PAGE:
For instance, there’s no point expanding the infrastructure for electric-only cars until more people own electric-only cars. But more people won’t buy them until the infrastructure is expanded. Hence it’s worth it for the government to intervene to try to urge the shift – perhaps by banning the sale of all petrol and diesel cars by a certain date.


It’s the same when over-simplistically crediting individuals or single causes when things go right. Reality is more complicated than this. No one is an island – no one ever makes or breaks something on their own. That’s not how the laws of nature work – energy is only ever transferred to and from one place and another. Therefore the energy/mass you currently possess came from elsewhere and will go to elsewhere in an unbroken chain i.e. everyone’s actions fundamentally affect everyone else’s. Everyone makes a society, not select individuals. To truly change the world, we thus need to understand this complexity that is reality, and stop looking for simple reductionist causes like crediting or blaming particular individuals or groups.


A heroic solider must thank the taxpayers; anyone who invented, made and maintained his/her equipment; anyone who trained him/her (and anyone who trained this trainer and so forth); anyone who fed him/her (and anyone who was ever involved in the lives of these cooks); of course his/her teammates (and anyone who was ever involved in these people’s lives); the invisible support crew (and anyone who was ever involved in these people’s lives); and on and on until one realises that everyone is ultimately interconnected with each other and everyone affects each other’s good and bad outcomes, not only at classical and quantum physical levels, but at a very human level too. And this means those in history too as well as those who are alive today. Fluffystealthkitten and I love emphasising this point.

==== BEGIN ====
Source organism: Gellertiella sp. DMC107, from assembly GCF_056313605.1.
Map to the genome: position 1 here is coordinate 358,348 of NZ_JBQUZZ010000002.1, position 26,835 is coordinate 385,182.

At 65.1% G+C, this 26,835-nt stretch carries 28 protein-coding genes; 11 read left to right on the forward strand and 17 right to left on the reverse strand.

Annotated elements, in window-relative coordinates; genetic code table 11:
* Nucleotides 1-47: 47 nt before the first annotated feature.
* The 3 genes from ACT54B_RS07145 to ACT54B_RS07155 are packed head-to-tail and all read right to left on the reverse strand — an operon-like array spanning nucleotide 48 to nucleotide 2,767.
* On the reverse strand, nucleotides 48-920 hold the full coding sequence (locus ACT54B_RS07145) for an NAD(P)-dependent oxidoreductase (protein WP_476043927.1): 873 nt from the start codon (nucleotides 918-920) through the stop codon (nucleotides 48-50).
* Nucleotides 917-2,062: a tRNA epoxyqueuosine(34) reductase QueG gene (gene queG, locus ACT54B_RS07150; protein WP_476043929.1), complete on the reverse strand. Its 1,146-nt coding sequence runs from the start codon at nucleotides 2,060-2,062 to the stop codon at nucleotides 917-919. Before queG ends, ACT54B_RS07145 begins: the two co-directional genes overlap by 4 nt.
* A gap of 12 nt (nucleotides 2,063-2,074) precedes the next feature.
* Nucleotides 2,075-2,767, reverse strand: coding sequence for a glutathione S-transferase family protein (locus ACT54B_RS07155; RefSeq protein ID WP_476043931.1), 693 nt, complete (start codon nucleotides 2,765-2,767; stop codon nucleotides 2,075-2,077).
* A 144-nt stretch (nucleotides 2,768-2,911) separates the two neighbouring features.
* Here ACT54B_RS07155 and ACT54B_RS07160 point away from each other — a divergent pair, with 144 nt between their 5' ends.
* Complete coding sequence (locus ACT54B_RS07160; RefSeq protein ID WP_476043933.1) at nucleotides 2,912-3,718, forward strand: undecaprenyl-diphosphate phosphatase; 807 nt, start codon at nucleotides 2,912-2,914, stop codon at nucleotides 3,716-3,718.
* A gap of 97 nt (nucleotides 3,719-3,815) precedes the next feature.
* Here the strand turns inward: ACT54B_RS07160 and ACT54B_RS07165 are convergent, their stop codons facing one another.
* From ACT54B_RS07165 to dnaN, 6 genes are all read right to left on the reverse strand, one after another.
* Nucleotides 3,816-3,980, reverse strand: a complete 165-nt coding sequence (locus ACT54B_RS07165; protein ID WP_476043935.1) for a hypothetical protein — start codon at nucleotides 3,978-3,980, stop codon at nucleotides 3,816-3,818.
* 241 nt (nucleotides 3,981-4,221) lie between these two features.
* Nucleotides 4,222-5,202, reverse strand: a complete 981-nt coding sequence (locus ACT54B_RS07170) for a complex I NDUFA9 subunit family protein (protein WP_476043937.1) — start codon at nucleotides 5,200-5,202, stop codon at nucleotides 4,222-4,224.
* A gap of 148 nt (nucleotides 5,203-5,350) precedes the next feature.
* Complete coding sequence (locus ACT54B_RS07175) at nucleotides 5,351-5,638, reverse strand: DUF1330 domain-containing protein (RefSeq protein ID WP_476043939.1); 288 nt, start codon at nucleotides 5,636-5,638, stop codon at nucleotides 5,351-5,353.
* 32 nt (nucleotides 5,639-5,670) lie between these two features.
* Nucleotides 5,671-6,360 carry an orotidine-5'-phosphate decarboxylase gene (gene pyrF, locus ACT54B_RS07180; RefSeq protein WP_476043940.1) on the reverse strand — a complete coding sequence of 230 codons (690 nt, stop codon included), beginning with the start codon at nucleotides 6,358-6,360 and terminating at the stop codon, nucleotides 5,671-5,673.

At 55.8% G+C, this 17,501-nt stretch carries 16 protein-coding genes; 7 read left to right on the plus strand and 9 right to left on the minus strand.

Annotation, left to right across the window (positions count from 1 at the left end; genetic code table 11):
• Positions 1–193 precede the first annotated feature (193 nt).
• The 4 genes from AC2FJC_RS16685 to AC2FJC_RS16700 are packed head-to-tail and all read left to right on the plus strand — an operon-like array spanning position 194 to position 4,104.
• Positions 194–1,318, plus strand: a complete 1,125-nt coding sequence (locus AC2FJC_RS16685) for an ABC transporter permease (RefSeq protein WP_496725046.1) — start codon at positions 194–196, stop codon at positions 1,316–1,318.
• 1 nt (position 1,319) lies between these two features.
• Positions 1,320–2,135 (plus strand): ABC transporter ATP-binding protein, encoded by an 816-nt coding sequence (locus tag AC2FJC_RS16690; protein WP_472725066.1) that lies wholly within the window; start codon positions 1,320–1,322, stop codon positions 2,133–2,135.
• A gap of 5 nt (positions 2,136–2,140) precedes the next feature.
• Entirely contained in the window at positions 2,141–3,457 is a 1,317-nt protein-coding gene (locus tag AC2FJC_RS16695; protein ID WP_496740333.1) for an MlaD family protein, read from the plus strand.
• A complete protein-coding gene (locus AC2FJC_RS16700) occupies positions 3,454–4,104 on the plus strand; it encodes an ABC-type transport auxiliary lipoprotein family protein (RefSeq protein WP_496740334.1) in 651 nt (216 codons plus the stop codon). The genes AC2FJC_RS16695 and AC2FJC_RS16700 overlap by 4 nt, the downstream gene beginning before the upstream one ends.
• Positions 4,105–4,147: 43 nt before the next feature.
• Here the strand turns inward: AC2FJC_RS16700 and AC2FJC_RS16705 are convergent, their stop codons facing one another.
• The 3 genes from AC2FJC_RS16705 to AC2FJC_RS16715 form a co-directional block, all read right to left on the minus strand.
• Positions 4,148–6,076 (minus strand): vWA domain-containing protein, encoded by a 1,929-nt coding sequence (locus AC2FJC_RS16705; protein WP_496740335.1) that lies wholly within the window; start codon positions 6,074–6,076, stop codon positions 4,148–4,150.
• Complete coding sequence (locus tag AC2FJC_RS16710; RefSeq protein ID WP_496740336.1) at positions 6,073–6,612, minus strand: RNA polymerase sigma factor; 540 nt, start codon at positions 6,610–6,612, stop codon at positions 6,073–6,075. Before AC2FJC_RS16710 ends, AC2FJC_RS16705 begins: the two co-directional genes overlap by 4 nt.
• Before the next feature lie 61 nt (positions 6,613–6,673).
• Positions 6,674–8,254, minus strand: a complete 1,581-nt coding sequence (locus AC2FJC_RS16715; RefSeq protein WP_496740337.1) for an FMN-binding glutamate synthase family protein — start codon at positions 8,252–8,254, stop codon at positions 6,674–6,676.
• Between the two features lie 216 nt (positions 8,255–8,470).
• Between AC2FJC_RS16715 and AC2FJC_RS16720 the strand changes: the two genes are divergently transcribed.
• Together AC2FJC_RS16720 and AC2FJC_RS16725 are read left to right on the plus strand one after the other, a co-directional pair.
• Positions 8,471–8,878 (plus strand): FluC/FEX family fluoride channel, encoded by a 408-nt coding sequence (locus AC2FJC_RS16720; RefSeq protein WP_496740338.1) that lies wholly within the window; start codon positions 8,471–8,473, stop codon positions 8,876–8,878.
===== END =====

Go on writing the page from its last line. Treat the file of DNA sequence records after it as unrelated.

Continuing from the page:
It’s similar with villains – their behaviours and outcomes depend on the behaviours and outcomes of others too (e.g. how they were raised, the collective society and environment they live in), as well as events outside of their or anyone else’s reasonable control. This is how the universe works. An individualist view, for both successes and mistakes, is fundamentally myopic. A pragmatic view may indeed identify individuals to credit or incriminate, but if you credit or incriminate someone then you should realise that you are in effect crediting or incriminating every single person and event that was ever directly and indirectly involved in these people’s lives, plus every single person and event that was ever directly and indirectly involved in those people’s lives, and so forth… until you reach the birth of this universe itself, and possibly beyond. Woof!


Everyone, from cleaners, electricians, plumbers, sewage workers, accountants, police officers, civil servants, cooks, health workers, product designers of machines like kettles and washing machines, and countless others, have made your day possible. From the first moment you switch on an electrical lamp and light comes out, or turn on the taps and clean water comes out, we should praise the hidden people in our lives who made these things happen and whenever anything goes well. But instead we tend to take these kinds of good things for granted and consider them uninteresting to pay our attentions to, just like a news article that would say ‘Ms x got home from work okay’.


So stop giving individuals (especially yourself!) too much credit; or individuals (especially others!) too much blame – we collectively affect each other’s lives. Everybody is interconnected in a web of interrelated causes and effects that make up civilisation; or the lack of it. These interactions are extraordinarily complex but a future supercomputer could perhaps one day usefully accurately model them like the weather.